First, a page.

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My real life designs for Arthur C Clarke's space elevator


Visiting NASA with Carl Sagan
Marvin Minsky Scientist
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Yes, Sagan was not a science fiction writer at first, although he became one. And we were friends when he was a young professor at Harvard and inexplicably he never got promoted, so I think Harvard didn’t appreciate the power of Carl Sagan’s imagination and scientific ability. So eventually he moved to Cornell and he invited me to give some lectures there which was a great experience to spend a week with him. And then as the space program expanded I went on quite a few trips with Carl to visit various NASA bases and see what was happening and... I was sort of informally involved in a fair number of Pioneer and Voyager missions, but just as a... as a sort of guest advisor.

The problem with dealing with NASA was that if you had an idea… for example, on the Mars Viking Lander which is a wonderful machine that worked quite well, it couldn’t move once it had landed, but it had an arm that could dig and it had a little telescope and at the last minute I realized that if you mounted a little convex lens on its wrist then if it really wanted to zoom in on something, since it had a camera on the main body, it could move its arm like that and look through this little magnifying glass and get maybe another five or 10 power just the way Galileo could see the moons of Jupiter with... with a single lens.

And the folks at NASA were very excited because this wouldn’t cost much. But the thing had to be launched in six months and according to their schedule of planning, you couldn’t make any change in that short a time because if you put any little thing anywhere on the thing you would have to completely re-compute all the dynamics and check whether this would interfere with any other system. And even though everybody said, they couldn’t see how it could do any harm, experience had shown that everything can do lots of harm.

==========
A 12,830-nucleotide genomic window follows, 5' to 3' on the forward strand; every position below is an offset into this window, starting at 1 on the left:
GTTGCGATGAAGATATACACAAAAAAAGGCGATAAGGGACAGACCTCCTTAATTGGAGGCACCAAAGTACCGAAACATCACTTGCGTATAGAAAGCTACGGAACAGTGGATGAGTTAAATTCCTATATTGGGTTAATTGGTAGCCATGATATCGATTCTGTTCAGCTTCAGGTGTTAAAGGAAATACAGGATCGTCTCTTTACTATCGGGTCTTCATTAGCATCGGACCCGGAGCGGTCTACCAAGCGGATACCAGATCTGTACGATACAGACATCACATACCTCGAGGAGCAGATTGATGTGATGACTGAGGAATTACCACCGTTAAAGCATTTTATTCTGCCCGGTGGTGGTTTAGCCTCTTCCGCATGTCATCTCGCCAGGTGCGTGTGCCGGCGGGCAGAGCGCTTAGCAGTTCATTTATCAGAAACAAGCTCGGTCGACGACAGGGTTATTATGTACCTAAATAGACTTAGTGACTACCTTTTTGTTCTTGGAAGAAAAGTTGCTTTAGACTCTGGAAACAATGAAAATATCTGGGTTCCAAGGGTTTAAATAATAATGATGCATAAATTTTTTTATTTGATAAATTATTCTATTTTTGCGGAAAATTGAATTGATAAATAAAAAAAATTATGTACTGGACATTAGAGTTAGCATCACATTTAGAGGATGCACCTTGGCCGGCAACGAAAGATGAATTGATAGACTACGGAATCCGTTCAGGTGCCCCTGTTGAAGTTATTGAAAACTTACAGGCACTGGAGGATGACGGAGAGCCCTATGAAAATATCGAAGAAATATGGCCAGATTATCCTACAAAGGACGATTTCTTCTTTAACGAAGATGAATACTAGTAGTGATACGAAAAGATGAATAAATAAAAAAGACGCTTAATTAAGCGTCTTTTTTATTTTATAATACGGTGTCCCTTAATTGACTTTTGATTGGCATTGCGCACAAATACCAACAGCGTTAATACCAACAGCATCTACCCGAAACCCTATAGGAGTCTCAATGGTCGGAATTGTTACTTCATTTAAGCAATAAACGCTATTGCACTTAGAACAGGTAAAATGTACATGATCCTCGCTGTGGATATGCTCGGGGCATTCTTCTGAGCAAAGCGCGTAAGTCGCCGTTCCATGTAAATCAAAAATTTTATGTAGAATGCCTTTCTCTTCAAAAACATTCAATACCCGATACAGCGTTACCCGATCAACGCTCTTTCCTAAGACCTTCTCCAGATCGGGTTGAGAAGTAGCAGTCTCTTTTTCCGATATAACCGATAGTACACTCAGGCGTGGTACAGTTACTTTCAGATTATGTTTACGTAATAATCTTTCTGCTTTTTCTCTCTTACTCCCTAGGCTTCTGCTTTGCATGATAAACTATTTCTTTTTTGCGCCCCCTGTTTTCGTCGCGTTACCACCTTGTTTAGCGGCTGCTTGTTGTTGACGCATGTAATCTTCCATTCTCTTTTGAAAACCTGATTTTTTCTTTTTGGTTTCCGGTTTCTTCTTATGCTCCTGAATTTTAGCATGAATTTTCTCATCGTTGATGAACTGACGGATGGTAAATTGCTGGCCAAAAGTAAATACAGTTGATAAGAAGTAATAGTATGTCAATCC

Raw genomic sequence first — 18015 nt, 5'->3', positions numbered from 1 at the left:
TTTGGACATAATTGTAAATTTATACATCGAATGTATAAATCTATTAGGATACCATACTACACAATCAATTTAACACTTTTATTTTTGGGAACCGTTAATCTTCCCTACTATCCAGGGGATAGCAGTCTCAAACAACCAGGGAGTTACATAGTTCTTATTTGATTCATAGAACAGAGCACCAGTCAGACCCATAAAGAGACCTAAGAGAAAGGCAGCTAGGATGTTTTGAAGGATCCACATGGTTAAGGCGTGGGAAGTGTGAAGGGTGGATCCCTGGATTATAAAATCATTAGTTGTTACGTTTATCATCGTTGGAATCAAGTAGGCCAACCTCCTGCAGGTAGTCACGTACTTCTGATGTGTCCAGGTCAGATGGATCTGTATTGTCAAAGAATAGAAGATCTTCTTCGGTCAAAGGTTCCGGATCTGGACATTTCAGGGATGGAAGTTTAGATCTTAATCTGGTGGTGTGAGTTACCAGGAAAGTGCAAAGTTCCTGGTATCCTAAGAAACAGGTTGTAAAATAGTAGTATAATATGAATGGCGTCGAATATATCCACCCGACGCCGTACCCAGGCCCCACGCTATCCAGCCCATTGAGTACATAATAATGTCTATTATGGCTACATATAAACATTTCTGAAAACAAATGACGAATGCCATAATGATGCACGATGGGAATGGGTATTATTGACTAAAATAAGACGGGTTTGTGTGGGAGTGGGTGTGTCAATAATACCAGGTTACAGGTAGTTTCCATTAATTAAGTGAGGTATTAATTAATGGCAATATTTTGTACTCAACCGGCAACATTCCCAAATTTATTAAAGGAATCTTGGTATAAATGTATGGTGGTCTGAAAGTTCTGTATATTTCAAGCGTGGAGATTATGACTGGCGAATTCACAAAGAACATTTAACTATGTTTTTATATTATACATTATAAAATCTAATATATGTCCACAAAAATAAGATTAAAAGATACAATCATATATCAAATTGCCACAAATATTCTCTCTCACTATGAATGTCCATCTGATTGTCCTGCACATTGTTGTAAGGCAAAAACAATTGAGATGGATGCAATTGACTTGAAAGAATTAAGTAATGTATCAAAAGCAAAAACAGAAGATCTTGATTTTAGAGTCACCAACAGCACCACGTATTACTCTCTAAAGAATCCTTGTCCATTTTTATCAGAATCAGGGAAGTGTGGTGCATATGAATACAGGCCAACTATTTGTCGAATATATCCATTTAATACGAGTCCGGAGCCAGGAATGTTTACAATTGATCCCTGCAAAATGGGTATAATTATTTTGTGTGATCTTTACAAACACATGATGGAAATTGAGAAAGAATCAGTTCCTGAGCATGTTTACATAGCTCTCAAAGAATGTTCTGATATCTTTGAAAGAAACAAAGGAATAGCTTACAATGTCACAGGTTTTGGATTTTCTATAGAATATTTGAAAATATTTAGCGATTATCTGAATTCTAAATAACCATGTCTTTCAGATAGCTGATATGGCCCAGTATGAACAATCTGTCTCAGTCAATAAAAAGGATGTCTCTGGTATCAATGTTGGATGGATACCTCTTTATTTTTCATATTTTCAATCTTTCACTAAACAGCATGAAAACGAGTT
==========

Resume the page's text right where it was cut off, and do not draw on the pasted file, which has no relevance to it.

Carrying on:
But travelling around with Carl Sagan, just visiting things that were happening... it was like being in science fiction, not just reading it.

Marvin Minsky (1927-2016) was one of the pioneers of the field of Artificial Intelligence, founding the MIT AI lab in 1970. He also made many contributions to the fields of mathematics, cognitive psychology, robotics, optics and computational linguistics. Since the 1950s, he had been attempting to define and explain human cognition, the ideas of which can be found in his two books, The Emotion Machine and The Society of Mind. His many inventions include the first confocal scanning microscope, the first neural network simulator (SNARC) and the first LOGO 'turtle'.

Listeners: Christopher Sykes

Christopher Sykes is a London-based television producer and director who has made a number of documentary films for BBC TV, Channel 4 and PBS.

Tags: Harvard University, Cornell University, NASA, Carl Sagan

Duration: 3 minutes, 6 seconds

Date story recorded: 29-31 Jan 2011

Date story went live: 12 May 2011